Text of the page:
It is estimated that Australia’s native population, the aboriginals settled the region about 50,000 years ago.
In coming to this island continent, there was then a natural barrier to interaction with other peoples. Like Native Americans, they developed a special relationship with the land and were mostly hunter-gatherers. They saw their environment as the core of their culture and each of the hundreds of tribes would stay within their traditional territory. This resulted in the development of unique languages and traditions and they lived in harmony with the land.
Each tribe adapted to their surroundings and used the resources at hand to develop tools. That these tools were often consistent in basic form shows that tribes had interaction with one another but they would use the materials at hand, be it fish bones, stone and tree limbs depending on where they were.
Disputes were rare among the aboriginals and were usually settled with little or no bloodshed. Each tribe had its own heritage and traditions were passed down through generations via storytelling, art and means of learning what plants to eat and how to catch wild game.
Like ancient cultures throughout the world, the aboriginals developed songs, dances, formal ceremonies and music. What made aboriginals unique was the use of the Dreaming. The Dreaming was a way the aboriginals passed down their beliefs and traditions through generations and also included storytelling and painting. Meaning “to see and understand the law”, they included songs from the most distinctive instrument called the didgeridoo. Many tribes used this horn made from tree limbs that had been hollowed out by termites to create a unique droning sound.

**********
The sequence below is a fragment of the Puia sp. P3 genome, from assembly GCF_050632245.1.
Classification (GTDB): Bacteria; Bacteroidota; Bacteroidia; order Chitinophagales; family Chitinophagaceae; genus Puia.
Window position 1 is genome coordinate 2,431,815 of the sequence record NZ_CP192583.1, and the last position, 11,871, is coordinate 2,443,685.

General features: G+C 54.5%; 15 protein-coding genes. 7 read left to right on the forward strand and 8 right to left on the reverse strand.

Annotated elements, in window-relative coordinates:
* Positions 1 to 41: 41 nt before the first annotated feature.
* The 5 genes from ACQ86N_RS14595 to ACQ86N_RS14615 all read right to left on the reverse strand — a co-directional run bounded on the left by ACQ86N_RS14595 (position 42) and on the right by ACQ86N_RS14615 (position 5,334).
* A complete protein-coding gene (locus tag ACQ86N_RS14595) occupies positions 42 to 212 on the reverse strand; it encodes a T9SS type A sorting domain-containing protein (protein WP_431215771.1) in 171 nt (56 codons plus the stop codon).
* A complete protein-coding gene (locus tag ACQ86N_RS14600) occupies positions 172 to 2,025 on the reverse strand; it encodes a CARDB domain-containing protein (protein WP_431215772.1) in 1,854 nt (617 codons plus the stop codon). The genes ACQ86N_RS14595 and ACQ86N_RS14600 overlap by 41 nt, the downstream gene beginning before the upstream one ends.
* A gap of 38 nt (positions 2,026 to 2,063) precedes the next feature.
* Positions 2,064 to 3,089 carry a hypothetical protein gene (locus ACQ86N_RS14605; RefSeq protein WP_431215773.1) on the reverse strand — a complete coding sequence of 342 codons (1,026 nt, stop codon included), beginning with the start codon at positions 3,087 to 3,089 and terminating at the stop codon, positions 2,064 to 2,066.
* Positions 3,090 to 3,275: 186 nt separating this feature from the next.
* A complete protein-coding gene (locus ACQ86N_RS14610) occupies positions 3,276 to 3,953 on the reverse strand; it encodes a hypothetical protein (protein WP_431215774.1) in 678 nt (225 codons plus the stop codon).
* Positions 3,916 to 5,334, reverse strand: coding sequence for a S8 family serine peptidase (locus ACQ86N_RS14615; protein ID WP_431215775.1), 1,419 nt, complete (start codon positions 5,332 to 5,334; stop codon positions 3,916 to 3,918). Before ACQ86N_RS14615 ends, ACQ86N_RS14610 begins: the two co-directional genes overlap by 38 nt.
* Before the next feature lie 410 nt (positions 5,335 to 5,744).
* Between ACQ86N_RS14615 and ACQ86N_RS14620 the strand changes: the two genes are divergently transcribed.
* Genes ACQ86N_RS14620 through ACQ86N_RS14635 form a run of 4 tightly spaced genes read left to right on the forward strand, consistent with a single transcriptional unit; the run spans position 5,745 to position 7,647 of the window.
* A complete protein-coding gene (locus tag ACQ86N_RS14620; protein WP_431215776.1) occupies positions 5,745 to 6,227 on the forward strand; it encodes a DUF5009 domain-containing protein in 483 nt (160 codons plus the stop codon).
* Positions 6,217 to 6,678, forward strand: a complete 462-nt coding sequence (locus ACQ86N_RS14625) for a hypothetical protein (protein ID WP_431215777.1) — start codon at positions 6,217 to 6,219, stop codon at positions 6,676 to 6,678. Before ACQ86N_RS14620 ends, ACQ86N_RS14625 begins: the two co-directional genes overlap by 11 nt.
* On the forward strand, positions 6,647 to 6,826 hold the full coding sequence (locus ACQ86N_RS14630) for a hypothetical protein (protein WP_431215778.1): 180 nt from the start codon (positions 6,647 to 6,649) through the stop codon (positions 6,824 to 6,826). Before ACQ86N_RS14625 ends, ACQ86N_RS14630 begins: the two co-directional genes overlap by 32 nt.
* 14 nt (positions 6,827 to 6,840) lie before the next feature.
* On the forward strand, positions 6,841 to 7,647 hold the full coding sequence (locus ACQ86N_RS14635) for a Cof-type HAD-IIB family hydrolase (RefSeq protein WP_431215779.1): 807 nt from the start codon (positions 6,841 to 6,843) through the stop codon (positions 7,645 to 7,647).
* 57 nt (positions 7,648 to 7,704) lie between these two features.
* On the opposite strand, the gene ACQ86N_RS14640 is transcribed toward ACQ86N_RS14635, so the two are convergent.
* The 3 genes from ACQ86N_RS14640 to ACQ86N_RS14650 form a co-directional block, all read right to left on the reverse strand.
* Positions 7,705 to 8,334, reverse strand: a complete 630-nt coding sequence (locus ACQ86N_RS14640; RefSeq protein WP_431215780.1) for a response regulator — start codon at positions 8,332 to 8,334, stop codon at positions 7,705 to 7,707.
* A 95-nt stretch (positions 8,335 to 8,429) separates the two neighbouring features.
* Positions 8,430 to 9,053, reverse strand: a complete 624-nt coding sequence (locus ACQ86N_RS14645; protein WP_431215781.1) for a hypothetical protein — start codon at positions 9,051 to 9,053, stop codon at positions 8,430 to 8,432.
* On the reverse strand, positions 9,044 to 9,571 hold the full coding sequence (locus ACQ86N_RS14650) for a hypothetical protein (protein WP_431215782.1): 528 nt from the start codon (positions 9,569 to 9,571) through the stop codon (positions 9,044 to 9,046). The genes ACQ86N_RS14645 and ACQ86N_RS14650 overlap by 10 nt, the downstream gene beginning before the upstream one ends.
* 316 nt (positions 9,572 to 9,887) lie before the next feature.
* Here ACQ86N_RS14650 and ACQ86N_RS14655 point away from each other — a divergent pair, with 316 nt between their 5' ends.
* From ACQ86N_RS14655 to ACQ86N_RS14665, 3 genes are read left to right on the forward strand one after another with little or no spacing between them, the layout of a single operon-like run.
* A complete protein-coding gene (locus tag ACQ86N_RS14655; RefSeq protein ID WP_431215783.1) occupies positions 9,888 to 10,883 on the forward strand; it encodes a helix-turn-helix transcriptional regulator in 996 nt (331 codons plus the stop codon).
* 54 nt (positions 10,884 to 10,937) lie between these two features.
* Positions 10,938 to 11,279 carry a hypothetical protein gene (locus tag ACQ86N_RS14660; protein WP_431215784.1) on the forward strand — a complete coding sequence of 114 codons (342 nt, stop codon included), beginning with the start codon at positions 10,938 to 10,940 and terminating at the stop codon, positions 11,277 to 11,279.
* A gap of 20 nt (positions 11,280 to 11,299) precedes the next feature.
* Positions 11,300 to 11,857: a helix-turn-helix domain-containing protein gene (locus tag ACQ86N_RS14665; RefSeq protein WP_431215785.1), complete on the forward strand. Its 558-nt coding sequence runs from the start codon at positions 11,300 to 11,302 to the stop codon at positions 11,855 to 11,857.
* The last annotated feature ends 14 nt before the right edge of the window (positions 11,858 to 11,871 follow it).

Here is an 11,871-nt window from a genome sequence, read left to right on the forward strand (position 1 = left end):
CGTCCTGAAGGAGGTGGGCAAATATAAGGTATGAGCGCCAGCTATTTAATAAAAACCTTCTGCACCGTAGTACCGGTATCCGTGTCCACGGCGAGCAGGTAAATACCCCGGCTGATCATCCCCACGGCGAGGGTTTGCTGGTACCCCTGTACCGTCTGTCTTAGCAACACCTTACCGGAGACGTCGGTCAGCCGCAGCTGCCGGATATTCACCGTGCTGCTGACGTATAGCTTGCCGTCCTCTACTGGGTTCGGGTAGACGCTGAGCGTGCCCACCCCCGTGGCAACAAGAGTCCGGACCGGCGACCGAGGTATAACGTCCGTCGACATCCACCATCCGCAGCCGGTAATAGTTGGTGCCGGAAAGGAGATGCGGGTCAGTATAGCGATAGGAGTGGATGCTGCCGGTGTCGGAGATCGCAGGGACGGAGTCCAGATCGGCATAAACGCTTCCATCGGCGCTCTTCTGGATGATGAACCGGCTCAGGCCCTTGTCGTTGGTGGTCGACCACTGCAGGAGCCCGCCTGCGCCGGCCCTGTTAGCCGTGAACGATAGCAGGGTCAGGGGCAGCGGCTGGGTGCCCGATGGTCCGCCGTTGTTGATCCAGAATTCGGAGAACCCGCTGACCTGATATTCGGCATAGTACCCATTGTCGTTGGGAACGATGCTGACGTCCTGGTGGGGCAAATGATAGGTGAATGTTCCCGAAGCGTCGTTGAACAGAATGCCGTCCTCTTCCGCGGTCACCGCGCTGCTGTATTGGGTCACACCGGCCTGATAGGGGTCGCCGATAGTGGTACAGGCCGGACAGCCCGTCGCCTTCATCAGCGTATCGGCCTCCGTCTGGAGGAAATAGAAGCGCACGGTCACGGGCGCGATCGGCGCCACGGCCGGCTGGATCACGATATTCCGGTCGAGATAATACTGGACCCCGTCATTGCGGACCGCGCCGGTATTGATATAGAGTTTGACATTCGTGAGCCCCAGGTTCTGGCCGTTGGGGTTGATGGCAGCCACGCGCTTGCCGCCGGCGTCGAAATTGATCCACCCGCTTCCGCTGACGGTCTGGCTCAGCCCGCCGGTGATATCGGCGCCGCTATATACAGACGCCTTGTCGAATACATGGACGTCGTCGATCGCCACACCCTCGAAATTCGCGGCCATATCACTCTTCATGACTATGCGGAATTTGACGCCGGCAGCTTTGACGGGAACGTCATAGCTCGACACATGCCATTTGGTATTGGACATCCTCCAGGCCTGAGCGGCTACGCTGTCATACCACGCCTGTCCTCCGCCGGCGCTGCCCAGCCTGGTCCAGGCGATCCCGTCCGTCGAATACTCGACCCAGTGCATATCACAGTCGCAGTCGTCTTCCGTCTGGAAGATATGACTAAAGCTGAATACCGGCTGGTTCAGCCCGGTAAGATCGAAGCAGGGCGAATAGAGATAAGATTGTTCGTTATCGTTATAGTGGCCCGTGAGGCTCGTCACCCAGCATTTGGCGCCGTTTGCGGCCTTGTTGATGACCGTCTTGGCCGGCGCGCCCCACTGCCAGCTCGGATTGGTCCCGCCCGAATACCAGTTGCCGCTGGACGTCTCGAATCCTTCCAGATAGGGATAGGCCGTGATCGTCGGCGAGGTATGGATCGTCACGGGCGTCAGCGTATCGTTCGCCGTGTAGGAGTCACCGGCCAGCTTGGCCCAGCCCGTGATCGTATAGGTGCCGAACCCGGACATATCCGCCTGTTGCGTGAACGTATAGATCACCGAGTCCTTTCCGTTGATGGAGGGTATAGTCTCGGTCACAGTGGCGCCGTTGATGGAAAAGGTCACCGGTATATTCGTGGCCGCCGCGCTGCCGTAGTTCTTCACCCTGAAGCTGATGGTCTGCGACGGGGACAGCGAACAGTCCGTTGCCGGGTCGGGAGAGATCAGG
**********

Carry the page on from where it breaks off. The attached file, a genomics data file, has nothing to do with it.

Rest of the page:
An amazing commonality the ancient aboriginals had with people who lived over 10,000 years ago in Europe is cave paintings. Paintings near Uluru, named by Europeans “Ayers Rock” bear a striking resemblance to those found at Lascaux, France. The images are often similar, depicting the animals they saw around them and even the outlines of hand prints.
Recent studies of the genetics of aboriginals have found that there is a great deal of genetic diversity among the tribes, especially across the continent. This supports the idea that they stayed close their original tribe across hundreds of generations and even became biologically adapted to the areas in which they lived. It has been discovered that some tribes developed an ability to survive temperatures below zero degrees as they adapted to cold nights tens of thousands of years ago. Europeans from this time learned to protect themselves from the cold with warm clothing.
Of the estimated 600 different tribes of aboriginals that existed around the time that Captain Cook first came to Australia, there were perhaps 250 languages among them. There were about 25 main languages with various subsets, indicating that while language developed over time in each area of the continent, interaction between tribes lead to regional styles and distinctions.